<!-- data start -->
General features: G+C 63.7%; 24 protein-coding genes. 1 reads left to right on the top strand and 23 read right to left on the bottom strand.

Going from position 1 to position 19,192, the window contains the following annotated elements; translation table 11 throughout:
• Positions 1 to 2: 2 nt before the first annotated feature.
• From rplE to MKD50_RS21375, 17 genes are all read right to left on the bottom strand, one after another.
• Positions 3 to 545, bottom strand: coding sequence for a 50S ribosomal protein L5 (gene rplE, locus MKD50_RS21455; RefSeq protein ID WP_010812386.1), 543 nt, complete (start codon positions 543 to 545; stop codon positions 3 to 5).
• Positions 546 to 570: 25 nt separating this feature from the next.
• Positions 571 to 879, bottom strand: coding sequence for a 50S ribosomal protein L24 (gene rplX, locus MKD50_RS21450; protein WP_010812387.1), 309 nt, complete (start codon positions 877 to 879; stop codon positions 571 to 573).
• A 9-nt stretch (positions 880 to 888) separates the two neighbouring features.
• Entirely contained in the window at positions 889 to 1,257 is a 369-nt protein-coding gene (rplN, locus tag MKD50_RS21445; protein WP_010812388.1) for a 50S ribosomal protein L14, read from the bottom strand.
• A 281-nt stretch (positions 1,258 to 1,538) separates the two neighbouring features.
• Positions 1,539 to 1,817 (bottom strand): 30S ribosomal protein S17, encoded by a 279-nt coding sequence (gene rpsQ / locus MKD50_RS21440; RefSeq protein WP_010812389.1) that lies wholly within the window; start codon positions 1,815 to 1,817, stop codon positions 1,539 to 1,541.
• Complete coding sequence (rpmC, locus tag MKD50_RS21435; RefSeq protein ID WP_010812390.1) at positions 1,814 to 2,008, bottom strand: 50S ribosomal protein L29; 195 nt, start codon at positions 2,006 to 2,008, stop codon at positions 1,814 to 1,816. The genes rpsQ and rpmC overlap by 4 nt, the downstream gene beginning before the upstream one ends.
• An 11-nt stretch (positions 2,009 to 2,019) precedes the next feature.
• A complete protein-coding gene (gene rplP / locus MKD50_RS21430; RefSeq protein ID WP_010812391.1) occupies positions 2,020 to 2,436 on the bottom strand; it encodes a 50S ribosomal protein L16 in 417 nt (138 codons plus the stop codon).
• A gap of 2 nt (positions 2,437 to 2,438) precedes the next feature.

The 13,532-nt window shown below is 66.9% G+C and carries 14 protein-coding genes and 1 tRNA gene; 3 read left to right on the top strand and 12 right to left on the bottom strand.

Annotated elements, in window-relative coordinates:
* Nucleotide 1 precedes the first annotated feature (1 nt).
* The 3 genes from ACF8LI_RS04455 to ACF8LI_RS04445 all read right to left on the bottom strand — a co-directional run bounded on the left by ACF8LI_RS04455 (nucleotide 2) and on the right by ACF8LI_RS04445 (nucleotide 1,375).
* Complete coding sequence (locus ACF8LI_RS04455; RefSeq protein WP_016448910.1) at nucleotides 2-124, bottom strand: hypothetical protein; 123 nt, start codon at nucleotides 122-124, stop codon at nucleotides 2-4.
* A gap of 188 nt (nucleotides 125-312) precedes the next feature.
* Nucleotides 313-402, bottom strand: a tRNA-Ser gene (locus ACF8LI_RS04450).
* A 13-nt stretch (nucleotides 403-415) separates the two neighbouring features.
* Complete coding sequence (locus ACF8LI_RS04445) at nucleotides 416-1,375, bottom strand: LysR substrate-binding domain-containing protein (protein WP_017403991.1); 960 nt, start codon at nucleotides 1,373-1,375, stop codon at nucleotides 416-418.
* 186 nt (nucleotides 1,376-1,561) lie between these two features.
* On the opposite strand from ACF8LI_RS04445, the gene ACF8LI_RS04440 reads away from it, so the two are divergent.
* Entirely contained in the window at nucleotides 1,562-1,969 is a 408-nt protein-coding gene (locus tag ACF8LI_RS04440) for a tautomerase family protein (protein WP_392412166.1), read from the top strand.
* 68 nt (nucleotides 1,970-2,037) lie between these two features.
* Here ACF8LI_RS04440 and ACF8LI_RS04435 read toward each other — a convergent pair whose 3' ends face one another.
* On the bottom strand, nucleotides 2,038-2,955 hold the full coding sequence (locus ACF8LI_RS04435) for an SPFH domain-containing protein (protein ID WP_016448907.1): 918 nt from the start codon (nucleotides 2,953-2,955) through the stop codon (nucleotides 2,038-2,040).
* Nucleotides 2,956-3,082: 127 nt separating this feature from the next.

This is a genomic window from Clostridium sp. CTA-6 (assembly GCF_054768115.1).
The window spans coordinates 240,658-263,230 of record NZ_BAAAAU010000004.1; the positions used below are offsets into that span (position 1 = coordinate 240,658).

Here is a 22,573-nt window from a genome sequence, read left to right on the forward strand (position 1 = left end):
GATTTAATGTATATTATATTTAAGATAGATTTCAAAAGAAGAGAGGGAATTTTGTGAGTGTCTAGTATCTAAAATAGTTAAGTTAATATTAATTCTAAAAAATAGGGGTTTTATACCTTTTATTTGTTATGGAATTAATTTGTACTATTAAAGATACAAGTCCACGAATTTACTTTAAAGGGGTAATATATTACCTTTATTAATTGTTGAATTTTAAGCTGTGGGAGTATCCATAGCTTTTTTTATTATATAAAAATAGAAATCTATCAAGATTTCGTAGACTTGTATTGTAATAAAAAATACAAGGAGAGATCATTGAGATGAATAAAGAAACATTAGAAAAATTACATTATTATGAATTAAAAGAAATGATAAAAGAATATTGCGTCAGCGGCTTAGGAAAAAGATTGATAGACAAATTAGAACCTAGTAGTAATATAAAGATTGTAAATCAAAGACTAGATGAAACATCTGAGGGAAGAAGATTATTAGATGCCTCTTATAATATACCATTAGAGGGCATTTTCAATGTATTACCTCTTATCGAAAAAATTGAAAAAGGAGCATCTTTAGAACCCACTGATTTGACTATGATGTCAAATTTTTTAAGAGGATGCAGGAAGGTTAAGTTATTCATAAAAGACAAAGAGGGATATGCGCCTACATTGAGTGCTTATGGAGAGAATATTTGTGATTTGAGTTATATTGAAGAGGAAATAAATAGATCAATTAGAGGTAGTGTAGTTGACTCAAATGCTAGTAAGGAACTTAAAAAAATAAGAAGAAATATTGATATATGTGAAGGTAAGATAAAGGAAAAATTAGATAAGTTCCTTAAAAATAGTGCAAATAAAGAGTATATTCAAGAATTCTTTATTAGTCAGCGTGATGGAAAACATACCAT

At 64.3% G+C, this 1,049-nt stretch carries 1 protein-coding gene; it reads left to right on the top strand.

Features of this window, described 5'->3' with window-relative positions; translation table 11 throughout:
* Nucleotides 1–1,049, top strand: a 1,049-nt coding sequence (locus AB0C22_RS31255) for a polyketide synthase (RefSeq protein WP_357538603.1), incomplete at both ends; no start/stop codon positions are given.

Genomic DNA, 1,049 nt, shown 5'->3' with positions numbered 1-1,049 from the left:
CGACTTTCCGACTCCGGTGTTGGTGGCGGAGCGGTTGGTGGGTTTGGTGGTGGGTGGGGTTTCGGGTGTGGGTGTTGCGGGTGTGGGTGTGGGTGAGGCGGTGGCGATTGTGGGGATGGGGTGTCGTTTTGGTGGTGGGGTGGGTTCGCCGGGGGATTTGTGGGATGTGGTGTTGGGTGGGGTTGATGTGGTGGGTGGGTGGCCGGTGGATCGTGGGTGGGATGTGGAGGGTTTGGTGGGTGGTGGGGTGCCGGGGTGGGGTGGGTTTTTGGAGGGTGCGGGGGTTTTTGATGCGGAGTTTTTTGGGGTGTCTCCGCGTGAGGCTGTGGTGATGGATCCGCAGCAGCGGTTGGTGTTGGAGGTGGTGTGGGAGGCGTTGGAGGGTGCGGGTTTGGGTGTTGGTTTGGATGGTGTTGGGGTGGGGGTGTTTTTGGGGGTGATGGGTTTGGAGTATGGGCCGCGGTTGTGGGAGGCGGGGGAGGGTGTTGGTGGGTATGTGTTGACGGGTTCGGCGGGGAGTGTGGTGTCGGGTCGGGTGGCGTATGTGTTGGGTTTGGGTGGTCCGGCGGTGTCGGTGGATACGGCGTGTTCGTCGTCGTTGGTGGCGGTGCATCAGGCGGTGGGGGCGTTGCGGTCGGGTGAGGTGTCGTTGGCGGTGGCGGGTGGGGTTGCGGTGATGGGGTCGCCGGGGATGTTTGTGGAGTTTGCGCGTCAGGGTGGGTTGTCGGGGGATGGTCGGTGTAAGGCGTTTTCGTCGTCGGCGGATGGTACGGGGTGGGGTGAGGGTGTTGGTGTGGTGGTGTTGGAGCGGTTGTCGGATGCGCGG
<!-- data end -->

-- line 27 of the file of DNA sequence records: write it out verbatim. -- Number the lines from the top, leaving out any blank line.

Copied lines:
* Entirely contained in the window at nucleotides 1,562-1,969 is a 408-nt protein-coding gene (locus tag ACF8LI_RS04440) for a tautomerase family protein (protein WP_392412166.1), read from the top strand.